FAA Administrator Who Oversaw Boeing 737 MAX Return Resigning

February 18, 2022Updated: February 18, 2022

WASHINGTON/SEATTLE—The head of the Federal Aviation Administration who oversaw the return of the Boeing 737 MAX after two crashes grounded the plane, and the agency’s zero tolerance toward unruly passengers, will resign on March 31, the agency said on Wednesday.

FAA Administrator Steve Dickson, who took over in August 2019, has faced criticism over the standoff between aviation and telecommunications industries over the deployment of the 5G wireless spectrum.

Dickson, 64, a former Delta Air Lines executive and pilot, was appointed by former president Donald Trump and is about half-way through his five-term as the head of the 45,000-employee agency that oversees U.S. airspace.

In late 2020, Dickson personally flew the 737 MAX after requiring Boeing to make training and software improvements before he allowed it to return to operations and has repeatedly said Boeing must do more to improve.

He has also taken a tough line with Boeing on a number of safety issues as the FAA implements reforms to aircraft certification mandated by Congress after the 737 MAX crashes killed 346 people.

Representative Sam Graves, the top Republican on the House Transportation Committee, said Dickson worked “to restore public confidence in our aviation system while implementing important bipartisan improvements to the aircraft certification process.”

Dickson, who previously served in the U.S. Air Force, said his decision was for family reasons.

“After sometimes long and unavoidable periods of separation from my loved ones during the pandemic, it is time to devote my full time and attention to them,” Dickson wrote in an email to staff.

But Dickson has faced criticism from people inside the Biden administration over the 5G aviation standoff, as well as from the wireless industry. Airline CEOs on Jan. 17 had warned of a “catastrophic” aviation crisis that could have grounded almost all traffic because of the 5G deployment.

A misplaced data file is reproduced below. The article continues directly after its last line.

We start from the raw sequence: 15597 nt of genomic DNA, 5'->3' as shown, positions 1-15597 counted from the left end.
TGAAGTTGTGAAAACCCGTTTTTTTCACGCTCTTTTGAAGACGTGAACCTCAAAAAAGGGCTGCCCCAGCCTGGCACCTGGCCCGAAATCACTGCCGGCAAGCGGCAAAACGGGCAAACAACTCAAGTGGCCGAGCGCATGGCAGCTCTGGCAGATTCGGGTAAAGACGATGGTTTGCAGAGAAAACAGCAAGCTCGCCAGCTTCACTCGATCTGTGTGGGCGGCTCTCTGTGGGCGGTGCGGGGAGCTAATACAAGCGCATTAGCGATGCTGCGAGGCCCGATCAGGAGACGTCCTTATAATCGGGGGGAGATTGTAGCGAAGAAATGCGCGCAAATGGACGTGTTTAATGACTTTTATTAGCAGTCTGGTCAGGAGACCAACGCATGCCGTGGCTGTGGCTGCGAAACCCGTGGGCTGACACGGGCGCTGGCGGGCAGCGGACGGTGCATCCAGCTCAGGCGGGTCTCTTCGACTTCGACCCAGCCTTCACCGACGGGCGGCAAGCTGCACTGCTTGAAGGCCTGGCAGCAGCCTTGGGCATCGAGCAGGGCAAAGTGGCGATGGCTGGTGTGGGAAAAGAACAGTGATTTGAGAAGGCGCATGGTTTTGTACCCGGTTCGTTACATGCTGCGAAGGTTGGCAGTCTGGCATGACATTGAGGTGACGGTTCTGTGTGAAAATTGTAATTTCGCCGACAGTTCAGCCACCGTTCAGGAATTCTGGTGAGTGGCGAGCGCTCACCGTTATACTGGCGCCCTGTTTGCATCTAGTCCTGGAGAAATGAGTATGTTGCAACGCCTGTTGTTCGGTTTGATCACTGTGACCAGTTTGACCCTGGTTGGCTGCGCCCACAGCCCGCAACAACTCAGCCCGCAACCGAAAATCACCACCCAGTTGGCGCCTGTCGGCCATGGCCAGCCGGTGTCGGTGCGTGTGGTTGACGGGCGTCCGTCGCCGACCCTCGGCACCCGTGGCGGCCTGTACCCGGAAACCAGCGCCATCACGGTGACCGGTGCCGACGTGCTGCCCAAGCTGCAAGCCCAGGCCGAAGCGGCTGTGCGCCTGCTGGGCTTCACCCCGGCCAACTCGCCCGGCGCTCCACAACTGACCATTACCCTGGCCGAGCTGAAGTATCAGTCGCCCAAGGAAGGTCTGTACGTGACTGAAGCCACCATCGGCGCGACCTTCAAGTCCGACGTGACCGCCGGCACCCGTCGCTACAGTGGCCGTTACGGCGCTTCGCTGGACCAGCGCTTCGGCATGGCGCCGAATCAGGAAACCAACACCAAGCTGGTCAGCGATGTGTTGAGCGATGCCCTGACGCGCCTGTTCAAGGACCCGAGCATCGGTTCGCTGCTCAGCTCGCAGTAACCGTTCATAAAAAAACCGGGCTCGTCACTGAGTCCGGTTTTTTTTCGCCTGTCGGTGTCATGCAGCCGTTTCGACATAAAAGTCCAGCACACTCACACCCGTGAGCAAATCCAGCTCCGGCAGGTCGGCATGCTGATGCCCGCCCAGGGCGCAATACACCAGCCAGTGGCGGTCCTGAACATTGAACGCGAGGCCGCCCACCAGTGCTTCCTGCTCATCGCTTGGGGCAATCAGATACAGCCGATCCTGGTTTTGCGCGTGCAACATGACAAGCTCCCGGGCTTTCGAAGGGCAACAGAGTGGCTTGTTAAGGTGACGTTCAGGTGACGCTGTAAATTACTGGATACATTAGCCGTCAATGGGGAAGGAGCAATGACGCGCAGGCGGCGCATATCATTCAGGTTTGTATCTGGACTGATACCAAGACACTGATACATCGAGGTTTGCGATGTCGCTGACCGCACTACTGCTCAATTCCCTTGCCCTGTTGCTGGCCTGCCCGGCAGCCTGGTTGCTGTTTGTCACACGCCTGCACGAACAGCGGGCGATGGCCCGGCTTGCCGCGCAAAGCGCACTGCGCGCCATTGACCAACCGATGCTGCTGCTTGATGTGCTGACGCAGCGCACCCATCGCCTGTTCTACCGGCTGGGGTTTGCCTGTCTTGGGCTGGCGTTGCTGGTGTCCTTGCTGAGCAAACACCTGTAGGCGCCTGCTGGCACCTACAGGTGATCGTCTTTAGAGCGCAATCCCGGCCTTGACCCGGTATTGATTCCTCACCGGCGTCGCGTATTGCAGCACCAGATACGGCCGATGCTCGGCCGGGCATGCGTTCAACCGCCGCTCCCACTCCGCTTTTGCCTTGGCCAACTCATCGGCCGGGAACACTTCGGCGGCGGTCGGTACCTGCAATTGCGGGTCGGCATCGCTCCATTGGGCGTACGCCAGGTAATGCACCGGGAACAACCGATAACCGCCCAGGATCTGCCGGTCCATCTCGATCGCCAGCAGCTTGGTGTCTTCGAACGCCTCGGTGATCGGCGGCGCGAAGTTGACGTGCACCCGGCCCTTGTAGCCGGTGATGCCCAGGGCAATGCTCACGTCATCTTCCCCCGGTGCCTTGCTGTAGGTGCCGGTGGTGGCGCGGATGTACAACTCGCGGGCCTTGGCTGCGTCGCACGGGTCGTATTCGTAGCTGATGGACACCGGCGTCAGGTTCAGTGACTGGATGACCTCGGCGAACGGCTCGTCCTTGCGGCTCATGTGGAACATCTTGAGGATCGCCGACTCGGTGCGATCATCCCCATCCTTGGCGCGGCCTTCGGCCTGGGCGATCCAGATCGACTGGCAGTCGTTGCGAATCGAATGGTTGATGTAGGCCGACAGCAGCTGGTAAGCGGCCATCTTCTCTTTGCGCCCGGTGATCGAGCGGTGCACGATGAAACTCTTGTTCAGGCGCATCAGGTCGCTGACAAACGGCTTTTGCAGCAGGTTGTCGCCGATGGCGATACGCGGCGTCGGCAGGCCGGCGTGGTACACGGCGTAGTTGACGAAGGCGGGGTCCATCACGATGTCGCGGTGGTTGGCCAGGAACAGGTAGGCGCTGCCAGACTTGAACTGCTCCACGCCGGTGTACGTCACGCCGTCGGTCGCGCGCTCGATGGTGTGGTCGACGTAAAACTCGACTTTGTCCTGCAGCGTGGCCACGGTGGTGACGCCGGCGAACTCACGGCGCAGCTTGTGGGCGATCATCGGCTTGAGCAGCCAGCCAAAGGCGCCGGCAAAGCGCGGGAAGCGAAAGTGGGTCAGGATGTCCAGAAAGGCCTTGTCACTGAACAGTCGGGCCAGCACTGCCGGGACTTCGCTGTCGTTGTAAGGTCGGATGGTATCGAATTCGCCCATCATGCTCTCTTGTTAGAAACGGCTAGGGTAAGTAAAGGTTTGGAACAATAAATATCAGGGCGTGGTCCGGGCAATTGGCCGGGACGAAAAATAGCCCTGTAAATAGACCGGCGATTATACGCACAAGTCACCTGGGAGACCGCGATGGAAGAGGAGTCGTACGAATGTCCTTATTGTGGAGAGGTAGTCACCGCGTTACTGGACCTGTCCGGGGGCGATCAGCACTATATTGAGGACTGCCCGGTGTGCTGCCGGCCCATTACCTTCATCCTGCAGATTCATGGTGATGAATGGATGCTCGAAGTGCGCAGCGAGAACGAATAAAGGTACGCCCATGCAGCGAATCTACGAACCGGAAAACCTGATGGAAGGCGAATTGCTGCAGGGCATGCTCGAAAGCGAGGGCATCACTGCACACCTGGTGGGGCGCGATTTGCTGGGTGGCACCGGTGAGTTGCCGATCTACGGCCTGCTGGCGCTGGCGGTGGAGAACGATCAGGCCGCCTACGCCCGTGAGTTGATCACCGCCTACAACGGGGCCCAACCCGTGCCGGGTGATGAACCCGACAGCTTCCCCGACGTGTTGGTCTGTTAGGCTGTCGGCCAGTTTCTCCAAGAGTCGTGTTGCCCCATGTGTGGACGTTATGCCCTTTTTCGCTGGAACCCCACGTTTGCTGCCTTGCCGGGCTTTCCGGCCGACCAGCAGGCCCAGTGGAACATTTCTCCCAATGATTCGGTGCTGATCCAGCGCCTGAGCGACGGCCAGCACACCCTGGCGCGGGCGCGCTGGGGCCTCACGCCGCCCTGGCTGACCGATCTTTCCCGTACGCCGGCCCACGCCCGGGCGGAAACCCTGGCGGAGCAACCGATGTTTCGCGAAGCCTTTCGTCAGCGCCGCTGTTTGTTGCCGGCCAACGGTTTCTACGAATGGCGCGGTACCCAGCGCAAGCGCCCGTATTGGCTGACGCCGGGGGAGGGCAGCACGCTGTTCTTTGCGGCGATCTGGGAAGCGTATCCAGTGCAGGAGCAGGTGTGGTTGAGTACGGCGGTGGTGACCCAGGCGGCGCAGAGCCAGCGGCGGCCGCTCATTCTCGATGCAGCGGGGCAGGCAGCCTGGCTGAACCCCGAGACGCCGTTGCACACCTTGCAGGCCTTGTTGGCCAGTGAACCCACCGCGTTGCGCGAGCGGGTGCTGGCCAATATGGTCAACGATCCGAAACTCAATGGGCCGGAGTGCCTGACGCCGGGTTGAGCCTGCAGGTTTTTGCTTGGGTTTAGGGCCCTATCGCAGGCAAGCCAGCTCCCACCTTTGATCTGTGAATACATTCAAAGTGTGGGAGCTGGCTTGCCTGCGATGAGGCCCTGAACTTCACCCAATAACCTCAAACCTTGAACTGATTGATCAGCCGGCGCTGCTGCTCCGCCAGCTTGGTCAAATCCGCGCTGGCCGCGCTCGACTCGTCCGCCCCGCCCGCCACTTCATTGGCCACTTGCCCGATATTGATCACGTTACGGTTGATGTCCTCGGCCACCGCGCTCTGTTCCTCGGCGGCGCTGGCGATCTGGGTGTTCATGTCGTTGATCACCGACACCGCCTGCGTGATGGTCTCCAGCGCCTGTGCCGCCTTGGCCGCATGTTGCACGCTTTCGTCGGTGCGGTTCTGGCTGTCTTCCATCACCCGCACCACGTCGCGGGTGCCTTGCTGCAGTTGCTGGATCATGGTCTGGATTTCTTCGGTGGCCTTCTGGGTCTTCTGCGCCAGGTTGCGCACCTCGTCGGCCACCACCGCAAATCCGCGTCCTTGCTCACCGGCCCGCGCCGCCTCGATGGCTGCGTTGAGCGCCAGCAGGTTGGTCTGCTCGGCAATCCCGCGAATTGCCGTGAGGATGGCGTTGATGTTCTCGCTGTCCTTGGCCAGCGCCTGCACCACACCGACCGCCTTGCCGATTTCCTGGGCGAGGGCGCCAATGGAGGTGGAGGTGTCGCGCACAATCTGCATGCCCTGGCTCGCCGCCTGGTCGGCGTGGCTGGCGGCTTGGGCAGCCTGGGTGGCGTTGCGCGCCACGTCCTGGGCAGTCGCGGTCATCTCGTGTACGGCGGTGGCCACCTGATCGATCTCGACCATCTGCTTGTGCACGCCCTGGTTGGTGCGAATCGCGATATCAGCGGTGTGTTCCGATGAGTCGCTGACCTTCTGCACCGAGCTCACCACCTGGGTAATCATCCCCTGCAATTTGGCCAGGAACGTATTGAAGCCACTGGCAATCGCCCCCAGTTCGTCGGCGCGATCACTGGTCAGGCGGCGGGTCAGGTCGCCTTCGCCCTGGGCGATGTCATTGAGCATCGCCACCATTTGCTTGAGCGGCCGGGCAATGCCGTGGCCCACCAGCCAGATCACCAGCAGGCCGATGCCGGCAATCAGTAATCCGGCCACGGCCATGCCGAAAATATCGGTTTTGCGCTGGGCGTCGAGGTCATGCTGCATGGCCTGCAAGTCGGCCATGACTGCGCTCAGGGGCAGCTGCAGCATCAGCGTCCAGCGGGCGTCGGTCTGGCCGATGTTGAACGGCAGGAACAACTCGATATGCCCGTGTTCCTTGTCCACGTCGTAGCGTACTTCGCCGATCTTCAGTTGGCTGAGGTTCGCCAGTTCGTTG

Hours before the planned Jan. 19 deployment, Verizon and AT&T agreed to delay deploying about 510 5G wireless towers near airports, but that did not prevent dozens of countries from canceling flights to the United States because of concern that 5G signals could interfere with airplane systems, and it cast the U.S. regulatory system in an ugly light.

‘Skilled Captain’

Dickson this month conceded before a House panel that the 5G “process did not serve anyone well … It did not serve the aviation community well, certainly the FAA, and it also did not serve the telecommunications industry well. And we certainly need to do better as a country.”

Dickson has taken a hard line in the face of a dramatic spike in unruly passenger cases since early 2021 and has appeared in video messages at airports around the United States urging passengers to behave.

Under Dickson, the FAA has issued new drone rules and overseen a dramatic jump in commercial spaceflights as he emphasized safe operations. On Monday, the FAA said it was extending its environmental review of a proposed SpaceX program in Texas.

Transportation Secretary Pete Buttigieg said Dickson “has been the FAA’s steady and skilled captain, and his tenure has been marked by steadfast commitment to the FAA’s safety mission.”

It is not clear who the Biden administration will tap but some congressional and airline officials say one possibility is C. B. “Sully” Sullenberger, who was confirmed in December to be U.S. representative on the Council of the International Civil Aviation Organization (ICAO), the United Nations air safety body.

Sullenberger rose to fame in 2009 as a commercial pilot who safely landed an Airbus A320 on New York’s Hudson River after hitting a flock of geese—known as the “Miracle on the Hudson” flight.

Dickson has repeatedly noted the U.S. aviation safety record—no major U.S. commercial airline has had a fatal crash since 2009.

“Safety is a journey, not a destination,” Dickson said. “Because what we did yesterday will simply not be good enough tomorrow.”

By David Shepardson and Eric M. Johnson

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